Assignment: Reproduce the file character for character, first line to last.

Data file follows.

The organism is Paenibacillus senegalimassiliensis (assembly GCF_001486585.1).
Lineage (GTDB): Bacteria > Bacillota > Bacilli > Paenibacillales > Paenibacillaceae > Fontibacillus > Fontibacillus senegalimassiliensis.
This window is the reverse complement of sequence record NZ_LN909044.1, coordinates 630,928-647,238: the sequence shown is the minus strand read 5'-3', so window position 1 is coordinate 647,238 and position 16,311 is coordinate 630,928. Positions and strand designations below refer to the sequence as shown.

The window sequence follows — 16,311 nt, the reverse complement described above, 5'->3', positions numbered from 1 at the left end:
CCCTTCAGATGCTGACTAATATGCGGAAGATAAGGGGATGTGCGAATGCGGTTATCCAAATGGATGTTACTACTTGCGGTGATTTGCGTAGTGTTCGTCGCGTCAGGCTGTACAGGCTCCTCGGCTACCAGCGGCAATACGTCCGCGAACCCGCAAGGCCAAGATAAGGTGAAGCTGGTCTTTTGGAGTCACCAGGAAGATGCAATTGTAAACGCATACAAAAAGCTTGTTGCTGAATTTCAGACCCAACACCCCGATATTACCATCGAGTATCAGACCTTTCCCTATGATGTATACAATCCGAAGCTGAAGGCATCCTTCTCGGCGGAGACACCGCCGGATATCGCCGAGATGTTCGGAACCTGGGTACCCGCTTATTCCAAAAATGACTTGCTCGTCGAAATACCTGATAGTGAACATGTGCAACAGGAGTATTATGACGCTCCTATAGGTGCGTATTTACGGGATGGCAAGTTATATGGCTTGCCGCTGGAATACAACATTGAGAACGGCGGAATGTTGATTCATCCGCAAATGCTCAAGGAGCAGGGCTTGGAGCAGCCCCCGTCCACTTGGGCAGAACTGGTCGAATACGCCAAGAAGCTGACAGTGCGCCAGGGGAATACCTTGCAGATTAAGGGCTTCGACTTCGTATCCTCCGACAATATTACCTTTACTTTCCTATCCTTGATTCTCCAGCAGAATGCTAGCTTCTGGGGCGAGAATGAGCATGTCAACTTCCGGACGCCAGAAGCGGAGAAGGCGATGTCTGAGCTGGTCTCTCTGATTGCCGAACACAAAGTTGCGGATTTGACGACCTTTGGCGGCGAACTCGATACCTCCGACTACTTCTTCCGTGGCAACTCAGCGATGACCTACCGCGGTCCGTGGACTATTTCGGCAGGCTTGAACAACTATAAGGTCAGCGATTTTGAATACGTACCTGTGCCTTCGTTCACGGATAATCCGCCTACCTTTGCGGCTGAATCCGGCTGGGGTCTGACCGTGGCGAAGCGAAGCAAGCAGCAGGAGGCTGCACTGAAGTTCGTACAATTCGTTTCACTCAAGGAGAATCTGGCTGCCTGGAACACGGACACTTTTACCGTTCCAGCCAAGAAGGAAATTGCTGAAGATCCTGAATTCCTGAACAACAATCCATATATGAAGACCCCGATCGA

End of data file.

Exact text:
The organism is Paenibacillus senegalimassiliensis (assembly GCF_001486585.1).
Lineage (GTDB): Bacteria > Bacillota > Bacilli > Paenibacillales > Paenibacillaceae > Fontibacillus > Fontibacillus senegalimassiliensis.
This window is the reverse complement of sequence record NZ_LN909044.1, coordinates 630,928-647,238: the sequence shown is the minus strand read 5'-3', so window position 1 is coordinate 647,238 and position 16,311 is coordinate 630,928. Positions and strand designations below refer to the sequence as shown.

The window sequence follows — 16,311 nt, the reverse complement described above, 5'->3', positions numbered from 1 at the left end:
CCCTTCAGATGCTGACTAATATGCGGAAGATAAGGGGATGTGCGAATGCGGTTATCCAAATGGATGTTACTACTTGCGGTGATTTGCGTAGTGTTCGTCGCGTCAGGCTGTACAGGCTCCTCGGCTACCAGCGGCAATACGTCCGCGAACCCGCAAGGCCAAGATAAGGTGAAGCTGGTCTTTTGGAGTCACCAGGAAGATGCAATTGTAAACGCATACAAAAAGCTTGTTGCTGAATTTCAGACCCAACACCCCGATATTACCATCGAGTATCAGACCTTTCCCTATGATGTATACAATCCGAAGCTGAAGGCATCCTTCTCGGCGGAGACACCGCCGGATATCGCCGAGATGTTCGGAACCTGGGTACCCGCTTATTCCAAAAATGACTTGCTCGTCGAAATACCTGATAGTGAACATGTGCAACAGGAGTATTATGACGCTCCTATAGGTGCGTATTTACGGGATGGCAAGTTATATGGCTTGCCGCTGGAATACAACATTGAGAACGGCGGAATGTTGATTCATCCGCAAATGCTCAAGGAGCAGGGCTTGGAGCAGCCCCCGTCCACTTGGGCAGAACTGGTCGAATACGCCAAGAAGCTGACAGTGCGCCAGGGGAATACCTTGCAGATTAAGGGCTTCGACTTCGTATCCTCCGACAATATTACCTTTACTTTCCTATCCTTGATTCTCCAGCAGAATGCTAGCTTCTGGGGCGAGAATGAGCATGTCAACTTCCGGACGCCAGAAGCGGAGAAGGCGATGTCTGAGCTGGTCTCTCTGATTGCCGAACACAAAGTTGCGGATTTGACGACCTTTGGCGGCGAACTCGATACCTCCGACTACTTCTTCCGTGGCAACTCAGCGATGACCTACCGCGGTCCGTGGACTATTTCGGCAGGCTTGAACAACTATAAGGTCAGCGATTTTGAATACGTACCTGTGCCTTCGTTCACGGATAATCCGCCTACCTTTGCGGCTGAATCCGGCTGGGGTCTGACCGTGGCGAAGCGAAGCAAGCAGCAGGAGGCTGCACTGAAGTTCGTACAATTCGTTTCACTCAAGGAGAATCTGGCTGCCTGGAACACGGACACTTTTACCGTTCCAGCCAAGAAGGAAATTGCTGAAGATCCTGAATTCCTGAACAACAATCCATATATGAAGACCCCGATCGA